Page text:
'Traditional' FTP is an obsolete protocol, especially when you're dealing with sensitive data. It transmits all commands and data without encryption and is difficult to properly support in firewall configurations (it needs 'helpers' which at the firewall actually sniff the traffic and dynamically open/close/redirect extra tcp ports).
Another option is using sFTP over SSH, which uses the same underlying transport channel als SSH console based logins do, so it also supports public key authentication instead of passwords. Typically, sFTP is used if the other system which needs to be integrated really has no other way to do that than via FTP-like protocols, and cannot be adjusted to do anything else.
Using FTP or sFTP poses more work for you to set up. You need to provide access to a system besides the normal https-way, keep an extra user/access administration, create file/directory structures, manage queueing and cleanup of files that you need to copy into those locations, poll for new files etc etc.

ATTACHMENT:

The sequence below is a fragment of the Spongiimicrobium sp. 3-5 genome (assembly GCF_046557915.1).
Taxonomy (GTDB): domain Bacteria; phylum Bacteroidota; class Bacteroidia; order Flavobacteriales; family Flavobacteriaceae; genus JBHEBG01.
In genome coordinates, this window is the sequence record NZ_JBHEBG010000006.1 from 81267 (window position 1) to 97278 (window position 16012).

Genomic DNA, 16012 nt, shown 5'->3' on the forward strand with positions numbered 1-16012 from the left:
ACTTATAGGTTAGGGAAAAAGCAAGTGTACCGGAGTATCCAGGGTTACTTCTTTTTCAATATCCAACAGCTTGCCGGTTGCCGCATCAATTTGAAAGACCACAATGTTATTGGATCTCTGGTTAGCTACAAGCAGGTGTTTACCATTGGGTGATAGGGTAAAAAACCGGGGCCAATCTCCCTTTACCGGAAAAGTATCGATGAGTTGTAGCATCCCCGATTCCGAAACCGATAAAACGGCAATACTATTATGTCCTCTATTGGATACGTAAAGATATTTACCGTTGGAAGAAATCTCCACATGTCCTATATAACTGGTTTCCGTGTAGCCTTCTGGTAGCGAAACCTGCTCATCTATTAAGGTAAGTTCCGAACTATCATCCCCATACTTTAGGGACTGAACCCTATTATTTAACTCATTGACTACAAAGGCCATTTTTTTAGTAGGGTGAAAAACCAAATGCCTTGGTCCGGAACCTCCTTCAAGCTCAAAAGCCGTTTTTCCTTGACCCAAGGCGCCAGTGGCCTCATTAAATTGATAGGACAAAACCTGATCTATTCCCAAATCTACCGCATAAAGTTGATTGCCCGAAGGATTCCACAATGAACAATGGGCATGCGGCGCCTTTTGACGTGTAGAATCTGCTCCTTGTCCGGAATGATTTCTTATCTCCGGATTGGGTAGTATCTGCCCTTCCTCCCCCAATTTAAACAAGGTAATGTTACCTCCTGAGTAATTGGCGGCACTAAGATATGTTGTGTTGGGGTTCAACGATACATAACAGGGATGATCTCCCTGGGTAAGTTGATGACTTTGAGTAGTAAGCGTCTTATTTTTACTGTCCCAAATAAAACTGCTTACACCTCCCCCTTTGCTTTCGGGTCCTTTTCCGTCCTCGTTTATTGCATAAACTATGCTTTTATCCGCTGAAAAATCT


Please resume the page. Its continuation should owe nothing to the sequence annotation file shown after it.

Integration using native functionality over HTTP, directly using functionality of the platform provides you to use standard access rights and user roles and file document objects that are already available.
About differences in speed and reliability... We're not in the 90's anymore, when we had slow dialup modems, fragile connections and HTTP 1.1 did not exist yet. Nowadays, large file mirrors have also switched from FTP to HTTP. Downloading a file over FTP requires setting up a connection, login, issuing commands like cd to a directory, pointing at a file you want to have, opening a second connection, doing handshake again... etc. etc. HTTP requests are much simpler from technical perspective. HTTP can also serve files of unlimited size. If the web server and client program you're using support it may be another question, but as long as no-one is killing your connection on purpose, there's no limit.
There's a question left. You say you're using webservices. Using XML to transfer large binary files is a no-go, because they will be re-encoded as base64 with a large amount of overhead (or can Mendix do this in another way already? correct me if i'm wrong here then please). You should only use the webservice as a signalling channel if you want to build a system you're explaining about. Like, return a file id when it's there, and get the file over the normal /file interface within the same login session. There's no processing or memory overhead by doing this, files are directly streamed from the 'uploaded file' contents to the client. I don't know exactly how to do that, but perhaps others can give an example. Also sounds like some idea for an appstore-module.